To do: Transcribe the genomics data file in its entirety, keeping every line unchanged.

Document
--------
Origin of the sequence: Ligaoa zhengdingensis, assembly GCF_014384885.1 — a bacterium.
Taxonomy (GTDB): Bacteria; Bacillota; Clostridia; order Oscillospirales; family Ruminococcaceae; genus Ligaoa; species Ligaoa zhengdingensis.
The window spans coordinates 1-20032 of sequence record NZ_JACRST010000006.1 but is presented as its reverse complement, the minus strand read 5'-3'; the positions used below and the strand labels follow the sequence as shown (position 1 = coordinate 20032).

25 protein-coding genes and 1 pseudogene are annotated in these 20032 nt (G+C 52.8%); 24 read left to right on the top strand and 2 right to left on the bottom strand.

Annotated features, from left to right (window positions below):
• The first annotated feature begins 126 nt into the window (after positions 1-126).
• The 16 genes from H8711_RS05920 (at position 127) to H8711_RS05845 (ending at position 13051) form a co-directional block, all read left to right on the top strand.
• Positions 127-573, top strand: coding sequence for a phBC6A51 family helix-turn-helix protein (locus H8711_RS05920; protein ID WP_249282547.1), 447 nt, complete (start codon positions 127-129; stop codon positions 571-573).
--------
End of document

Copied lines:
Origin of the sequence: Ligaoa zhengdingensis, assembly GCF_014384885.1 — a bacterium.
Taxonomy (GTDB): Bacteria; Bacillota; Clostridia; order Oscillospirales; family Ruminococcaceae; genus Ligaoa; species Ligaoa zhengdingensis.
The window spans coordinates 1-20032 of sequence record NZ_JACRST010000006.1 but is presented as its reverse complement, the minus strand read 5'-3'; the positions used below and the strand labels follow the sequence as shown (position 1 = coordinate 20032).

25 protein-coding genes and 1 pseudogene are annotated in these 20032 nt (G+C 52.8%); 24 read left to right on the top strand and 2 right to left on the bottom strand.

Annotated features, from left to right (window positions below):
• The first annotated feature begins 126 nt into the window (after positions 1-126).
• The 16 genes from H8711_RS05920 (at position 127) to H8711_RS05845 (ending at position 13051) form a co-directional block, all read left to right on the top strand.
• Positions 127-573, top strand: coding sequence for a phBC6A51 family helix-turn-helix protein (locus H8711_RS05920; protein ID WP_249282547.1), 447 nt, complete (start codon positions 127-129; stop codon positions 571-573).